Holloway may have earned plaudits for his no nonsense style of play as a midfielder for Bristol Rovers, Wimbledon, Brentford and QPR but he conceded he was in a different league to Hornets boss Zola.
The Italian was a star performer for Chelsea and Italy during an illustrious career but Holloway believes they are more evenly matched as managers.
"Differing careers is an understatement," said Holloway. "When have I ever scored a backheel at the near post?
"I'm not on the same page as a footballer, not in a million years. But we're both managers now.
"I don't know him that well but I have the utmost respect for him, he is so dignified, polite and nice.
"The way he played the game was the right way, so entertaining, and yet he is so humble you wouldn't know how good he was, there's not one air of conceitedness.
"That's why I'm delighted and honoured to be taking my team to face his because they play the way he did. I'm altogether more competitive, I had to compete because I wasn't as good as him so I had to work blooming hard.
"If anyone changed the course of Premier League football, he has to be looked at, he was one of the early imports who changed the mindset of kids. They all wanted to do the flicks and turns, they wanted to be Zola. He should be immensely proud of that."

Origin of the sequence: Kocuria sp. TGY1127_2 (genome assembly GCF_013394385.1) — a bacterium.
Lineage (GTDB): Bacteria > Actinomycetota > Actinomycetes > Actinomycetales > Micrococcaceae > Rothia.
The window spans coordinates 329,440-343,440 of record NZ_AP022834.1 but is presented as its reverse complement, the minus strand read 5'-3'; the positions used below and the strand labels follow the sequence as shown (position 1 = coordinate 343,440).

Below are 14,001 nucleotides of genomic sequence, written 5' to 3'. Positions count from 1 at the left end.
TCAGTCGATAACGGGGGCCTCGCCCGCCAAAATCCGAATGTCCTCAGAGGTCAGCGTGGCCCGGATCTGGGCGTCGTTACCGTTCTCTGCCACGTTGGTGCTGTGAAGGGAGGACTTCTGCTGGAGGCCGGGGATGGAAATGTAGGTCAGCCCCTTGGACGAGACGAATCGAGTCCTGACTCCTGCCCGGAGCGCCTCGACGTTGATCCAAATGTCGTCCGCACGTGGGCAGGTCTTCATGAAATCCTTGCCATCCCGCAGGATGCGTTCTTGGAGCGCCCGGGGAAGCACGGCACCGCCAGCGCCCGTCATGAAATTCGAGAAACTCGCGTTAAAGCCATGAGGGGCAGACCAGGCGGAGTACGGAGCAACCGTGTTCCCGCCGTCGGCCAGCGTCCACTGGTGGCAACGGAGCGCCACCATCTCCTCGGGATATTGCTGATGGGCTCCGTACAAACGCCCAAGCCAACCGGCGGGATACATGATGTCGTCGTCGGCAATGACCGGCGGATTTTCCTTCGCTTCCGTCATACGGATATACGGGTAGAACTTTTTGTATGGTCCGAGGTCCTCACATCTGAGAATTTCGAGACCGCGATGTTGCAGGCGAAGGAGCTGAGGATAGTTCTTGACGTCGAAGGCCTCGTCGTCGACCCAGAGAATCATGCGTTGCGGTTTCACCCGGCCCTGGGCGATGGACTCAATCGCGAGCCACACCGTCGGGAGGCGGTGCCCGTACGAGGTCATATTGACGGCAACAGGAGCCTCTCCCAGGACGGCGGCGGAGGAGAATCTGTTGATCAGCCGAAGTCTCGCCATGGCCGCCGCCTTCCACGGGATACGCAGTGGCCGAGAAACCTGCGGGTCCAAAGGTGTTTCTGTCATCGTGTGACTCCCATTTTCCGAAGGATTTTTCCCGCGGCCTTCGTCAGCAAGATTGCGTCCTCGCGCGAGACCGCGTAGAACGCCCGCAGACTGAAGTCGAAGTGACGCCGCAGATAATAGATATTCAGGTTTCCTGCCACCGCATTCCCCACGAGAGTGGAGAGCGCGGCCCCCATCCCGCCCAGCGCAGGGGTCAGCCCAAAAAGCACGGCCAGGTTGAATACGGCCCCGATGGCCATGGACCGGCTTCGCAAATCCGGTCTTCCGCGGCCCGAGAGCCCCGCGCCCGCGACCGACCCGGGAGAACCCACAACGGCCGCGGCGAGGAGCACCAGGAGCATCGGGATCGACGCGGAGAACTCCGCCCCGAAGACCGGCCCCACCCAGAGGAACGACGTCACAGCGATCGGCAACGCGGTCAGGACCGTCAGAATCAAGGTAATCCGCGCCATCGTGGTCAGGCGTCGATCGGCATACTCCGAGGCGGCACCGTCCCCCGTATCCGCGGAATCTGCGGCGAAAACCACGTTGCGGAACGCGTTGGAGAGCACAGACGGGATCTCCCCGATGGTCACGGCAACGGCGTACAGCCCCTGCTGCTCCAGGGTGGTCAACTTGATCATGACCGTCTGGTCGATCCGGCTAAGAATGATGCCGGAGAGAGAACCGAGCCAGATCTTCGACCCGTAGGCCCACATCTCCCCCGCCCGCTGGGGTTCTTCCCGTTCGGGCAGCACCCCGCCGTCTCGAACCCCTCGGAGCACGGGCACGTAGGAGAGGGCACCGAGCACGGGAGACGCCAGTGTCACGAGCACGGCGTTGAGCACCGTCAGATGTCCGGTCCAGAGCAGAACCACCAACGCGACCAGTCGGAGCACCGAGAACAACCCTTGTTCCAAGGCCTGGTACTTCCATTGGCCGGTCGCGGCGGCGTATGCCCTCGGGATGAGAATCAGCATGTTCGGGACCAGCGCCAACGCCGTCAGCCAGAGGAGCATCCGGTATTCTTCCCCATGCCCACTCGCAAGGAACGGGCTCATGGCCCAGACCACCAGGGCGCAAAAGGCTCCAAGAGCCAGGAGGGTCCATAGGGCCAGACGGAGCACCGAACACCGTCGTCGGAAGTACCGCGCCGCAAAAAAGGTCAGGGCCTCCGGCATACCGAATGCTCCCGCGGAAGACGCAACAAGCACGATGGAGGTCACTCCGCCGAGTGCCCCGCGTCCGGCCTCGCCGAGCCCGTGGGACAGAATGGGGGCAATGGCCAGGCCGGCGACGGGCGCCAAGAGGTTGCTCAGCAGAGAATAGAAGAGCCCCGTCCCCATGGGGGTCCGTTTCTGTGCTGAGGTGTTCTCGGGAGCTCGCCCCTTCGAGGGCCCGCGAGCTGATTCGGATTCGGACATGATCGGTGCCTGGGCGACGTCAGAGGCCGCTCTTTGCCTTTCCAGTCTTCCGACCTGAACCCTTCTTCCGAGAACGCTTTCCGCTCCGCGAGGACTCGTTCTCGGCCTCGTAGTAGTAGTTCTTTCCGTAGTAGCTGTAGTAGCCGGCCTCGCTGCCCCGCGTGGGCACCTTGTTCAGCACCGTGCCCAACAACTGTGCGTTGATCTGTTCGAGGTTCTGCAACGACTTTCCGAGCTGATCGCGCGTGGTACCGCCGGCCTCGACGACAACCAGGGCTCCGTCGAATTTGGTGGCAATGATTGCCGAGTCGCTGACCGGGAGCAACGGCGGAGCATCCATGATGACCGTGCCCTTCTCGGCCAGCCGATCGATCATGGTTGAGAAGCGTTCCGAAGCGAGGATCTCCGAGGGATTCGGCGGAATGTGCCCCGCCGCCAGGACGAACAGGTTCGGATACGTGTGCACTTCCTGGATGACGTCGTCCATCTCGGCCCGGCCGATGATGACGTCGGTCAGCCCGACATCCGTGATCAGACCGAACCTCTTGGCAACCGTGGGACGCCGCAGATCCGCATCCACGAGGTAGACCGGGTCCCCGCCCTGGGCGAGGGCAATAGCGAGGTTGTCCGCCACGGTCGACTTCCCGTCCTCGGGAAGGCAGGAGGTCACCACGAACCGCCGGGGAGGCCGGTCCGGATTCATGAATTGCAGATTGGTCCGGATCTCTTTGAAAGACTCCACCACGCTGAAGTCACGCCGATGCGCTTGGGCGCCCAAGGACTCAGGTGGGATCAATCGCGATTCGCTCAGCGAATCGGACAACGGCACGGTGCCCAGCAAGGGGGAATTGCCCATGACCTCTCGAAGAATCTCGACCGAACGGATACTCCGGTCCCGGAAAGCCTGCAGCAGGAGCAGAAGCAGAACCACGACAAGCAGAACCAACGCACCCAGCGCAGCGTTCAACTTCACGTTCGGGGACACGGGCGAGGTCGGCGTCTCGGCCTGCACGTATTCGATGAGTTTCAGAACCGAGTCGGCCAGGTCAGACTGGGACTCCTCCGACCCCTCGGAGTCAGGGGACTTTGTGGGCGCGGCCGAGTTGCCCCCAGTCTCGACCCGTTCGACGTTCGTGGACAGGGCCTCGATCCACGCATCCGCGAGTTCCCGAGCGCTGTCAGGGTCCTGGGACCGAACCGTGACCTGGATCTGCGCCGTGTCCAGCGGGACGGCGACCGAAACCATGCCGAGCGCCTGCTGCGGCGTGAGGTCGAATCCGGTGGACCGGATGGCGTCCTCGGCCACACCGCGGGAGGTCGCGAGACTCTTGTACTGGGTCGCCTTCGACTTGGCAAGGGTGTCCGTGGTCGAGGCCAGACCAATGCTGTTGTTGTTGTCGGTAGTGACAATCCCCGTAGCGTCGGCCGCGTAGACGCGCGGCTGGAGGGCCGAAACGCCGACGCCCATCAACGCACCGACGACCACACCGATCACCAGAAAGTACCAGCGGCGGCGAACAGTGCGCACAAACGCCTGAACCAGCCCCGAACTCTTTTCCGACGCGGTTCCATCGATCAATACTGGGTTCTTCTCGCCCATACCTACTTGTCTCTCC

Holloway has been highly critical of the way Watford used the loan system to sign 10 players from sister clubs Udinese and Granada.
He again raised concerns about the potential for young British players to progress in the Championship in the build-up to the game but he was less vociferous in his protestations this time.
"They used that better than anyone and I was very concerned at the time then if that law continues, how are any young English players going to get a game?" he added.
"But that's not to say Watford did it wrong, they did it right and Gianfranco has been a genius getting them all to play together.
"Well done to them, now let's get on with this final."
Holloway's criticism of the current loan system, which allows clubs to field five loan signings but does not set limits on foreign players, has led the Football League to make changes however.
"I was shocked they were allowed to have eight players from one team and I'm very proud it's not going to be allowed next season," said Holloway.
"And I don't care what happens to Watford next year if they don't go up.
"If I can't say what I feel, what's the point of giving me vocal chords? Now I'm very glad the Football League have changed the rules.
"Watford have utilised their owners' worldwide knowledge to take advantage. But I was very concerned if those laws continued in the Championship then how are any of our young English players going to get a game?"